The Roller Coaster Leader

Similar to one of the most popular rides at an amusement park, this leader is wildly unpredictable, prone to almost daily ups and downs, twists, and turns. They might make a decision one day, reverse it the next, and maybe in a few weeks reinstate the decision. They are difficult to follow because those in their charge will eventually lose confidence in the direction they are moving in (at that moment). Of course great leaders will occasionally admit to being wrong or to reverse a decision, but this is something more extreme due to its frequency. Often, the problem is this leader flies by the seat of their pants, so even they don't know where they are headed. This makes steering the ship a fluid exercise of being blown about by the winds of the day. If you find yourself in this category from time-to-time, or you know someone who is, it may be time to get offsite with your team and revisit your strategy and goals. Create a strategic plan and communicate it with clarity. Finally, align your decisions with the plan, which will help you stay on a much more predictable path.

The Tilt-A-Whirl Leader

More than most, the tilt-a-whirl ride would usually turn my stomach. All that centrifugal force resulting in spinning, turning, and twisting only to find you haven't really gone anywhere when the ride is over. Some leaders generate lots of activity but make few decisions. Worse, they deliver very few results. Sure, they enjoy the executive exercise of strategizing, especially in a fun, offsite location, but not so much the daily discipline of execution. They are prone to analysis paralysis. This is yet another one of the easier traps to fall into. If you find you are given to this behavior occasionally, you can avoid it by surrounding yourself with people who are stronger than you in specific areas, for example, in day-to-day operations. Seek out passionate and decisive folks you trust who will help you drive toward decisions and follow through on the execution. Another idea is to create personal deadlines whereby decisions must be made to end things like analysis paralysis.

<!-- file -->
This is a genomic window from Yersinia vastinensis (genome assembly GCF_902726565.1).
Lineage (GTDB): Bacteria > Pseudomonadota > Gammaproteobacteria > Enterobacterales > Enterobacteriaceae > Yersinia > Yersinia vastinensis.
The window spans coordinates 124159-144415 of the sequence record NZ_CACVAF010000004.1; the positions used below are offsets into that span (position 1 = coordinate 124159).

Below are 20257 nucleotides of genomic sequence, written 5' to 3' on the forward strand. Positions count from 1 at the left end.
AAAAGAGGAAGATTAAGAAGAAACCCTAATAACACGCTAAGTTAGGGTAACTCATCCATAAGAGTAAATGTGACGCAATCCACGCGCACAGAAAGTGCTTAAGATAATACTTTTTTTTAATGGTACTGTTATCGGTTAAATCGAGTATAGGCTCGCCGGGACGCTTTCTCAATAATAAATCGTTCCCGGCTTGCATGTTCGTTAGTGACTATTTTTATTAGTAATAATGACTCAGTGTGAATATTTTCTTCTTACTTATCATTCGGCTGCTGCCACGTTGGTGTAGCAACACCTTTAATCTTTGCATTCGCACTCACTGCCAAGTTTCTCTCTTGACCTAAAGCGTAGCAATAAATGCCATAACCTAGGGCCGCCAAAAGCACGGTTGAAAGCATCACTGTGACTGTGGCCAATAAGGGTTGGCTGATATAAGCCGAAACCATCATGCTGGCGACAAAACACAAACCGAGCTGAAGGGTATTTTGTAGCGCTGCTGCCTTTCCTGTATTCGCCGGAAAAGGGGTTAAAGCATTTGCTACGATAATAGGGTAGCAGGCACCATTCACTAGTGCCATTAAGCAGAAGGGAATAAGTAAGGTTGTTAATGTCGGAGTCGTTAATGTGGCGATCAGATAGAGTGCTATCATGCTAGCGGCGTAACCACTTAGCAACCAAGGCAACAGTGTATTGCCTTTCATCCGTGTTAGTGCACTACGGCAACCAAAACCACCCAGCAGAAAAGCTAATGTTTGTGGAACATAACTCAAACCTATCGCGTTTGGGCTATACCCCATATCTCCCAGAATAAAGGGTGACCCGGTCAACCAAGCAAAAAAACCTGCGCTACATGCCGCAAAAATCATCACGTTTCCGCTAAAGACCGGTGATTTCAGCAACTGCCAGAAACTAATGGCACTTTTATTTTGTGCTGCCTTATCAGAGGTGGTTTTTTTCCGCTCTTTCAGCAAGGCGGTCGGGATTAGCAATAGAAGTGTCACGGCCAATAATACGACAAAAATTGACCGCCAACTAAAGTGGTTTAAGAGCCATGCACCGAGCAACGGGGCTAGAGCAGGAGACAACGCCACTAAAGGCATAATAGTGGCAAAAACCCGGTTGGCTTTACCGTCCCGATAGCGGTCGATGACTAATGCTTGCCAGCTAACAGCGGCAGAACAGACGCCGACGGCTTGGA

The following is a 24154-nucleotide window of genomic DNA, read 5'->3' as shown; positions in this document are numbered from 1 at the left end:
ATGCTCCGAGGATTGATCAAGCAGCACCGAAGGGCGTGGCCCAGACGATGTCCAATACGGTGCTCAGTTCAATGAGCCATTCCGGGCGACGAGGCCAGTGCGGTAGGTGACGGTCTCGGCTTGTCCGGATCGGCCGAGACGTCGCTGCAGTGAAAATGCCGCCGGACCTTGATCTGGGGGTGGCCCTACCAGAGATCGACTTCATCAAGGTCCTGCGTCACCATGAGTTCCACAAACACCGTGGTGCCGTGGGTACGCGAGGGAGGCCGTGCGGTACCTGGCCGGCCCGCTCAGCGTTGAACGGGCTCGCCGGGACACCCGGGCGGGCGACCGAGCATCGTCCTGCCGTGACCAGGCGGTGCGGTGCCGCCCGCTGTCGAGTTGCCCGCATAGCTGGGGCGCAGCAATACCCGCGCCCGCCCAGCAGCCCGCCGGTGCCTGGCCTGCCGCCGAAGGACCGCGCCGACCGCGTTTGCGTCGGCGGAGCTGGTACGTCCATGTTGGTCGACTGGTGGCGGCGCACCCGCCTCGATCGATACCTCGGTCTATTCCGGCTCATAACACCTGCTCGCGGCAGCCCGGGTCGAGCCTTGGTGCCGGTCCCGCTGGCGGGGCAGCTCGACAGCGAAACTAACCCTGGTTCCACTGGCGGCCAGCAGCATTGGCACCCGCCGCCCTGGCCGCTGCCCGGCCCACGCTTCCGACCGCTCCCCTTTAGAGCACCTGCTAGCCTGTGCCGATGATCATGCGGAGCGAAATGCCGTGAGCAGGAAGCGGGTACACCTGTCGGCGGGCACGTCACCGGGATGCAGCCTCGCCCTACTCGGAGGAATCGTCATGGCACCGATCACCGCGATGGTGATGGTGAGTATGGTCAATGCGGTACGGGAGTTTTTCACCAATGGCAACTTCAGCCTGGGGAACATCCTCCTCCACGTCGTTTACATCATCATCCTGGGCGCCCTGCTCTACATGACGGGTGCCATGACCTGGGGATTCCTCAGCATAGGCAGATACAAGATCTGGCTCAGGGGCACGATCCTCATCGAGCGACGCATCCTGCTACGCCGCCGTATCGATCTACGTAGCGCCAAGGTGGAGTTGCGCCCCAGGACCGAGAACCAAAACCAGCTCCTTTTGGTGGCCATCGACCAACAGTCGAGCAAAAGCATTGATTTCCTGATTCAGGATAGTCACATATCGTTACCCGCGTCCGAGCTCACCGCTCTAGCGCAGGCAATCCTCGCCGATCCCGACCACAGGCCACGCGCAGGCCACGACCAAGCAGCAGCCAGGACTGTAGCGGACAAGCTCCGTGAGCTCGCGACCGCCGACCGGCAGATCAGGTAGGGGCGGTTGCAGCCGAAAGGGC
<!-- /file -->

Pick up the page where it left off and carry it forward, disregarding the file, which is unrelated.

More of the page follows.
The Whack-A-Mole Leader

This leader can be incredibly frustrating to work for because of their lack of planning, structure, discipline, and predictability. For example, they might pop their head up one day, and out-of-the-blue ask you about a specific project you're working on, then disappear for weeks only to pop up again asking about something else. Like the game, their leadership style may seem completely random. If this is how you lead, please stop. You're likely driving your direct reports crazy. Instead, engage your team in a more deliberate and consistent manner. Perhaps you need to create a little more structure by setting up specific team or one-on-one calls every week at the same time. Try to be more predictable in the format of those meetings, so they know ahead of time what you're likely to discuss with them. I promise you will appear much more thoughtful, strategic, and competent. Your team will feel safer around you and put more trust in your leadership.

So there they are, and likely you can come up with a few others. Far from pointing the finger, in full disclosure, I've had times in my career when I've personified some of these. Most of us aren't born great leaders, but it's a journey of improvement over time. My hope was only to bring awareness by giving these specific names you might remember on your own leadership journey and, hopefully, either steer clear of them or get out the trap if you find yourself currently there. Let's build stronger organizations!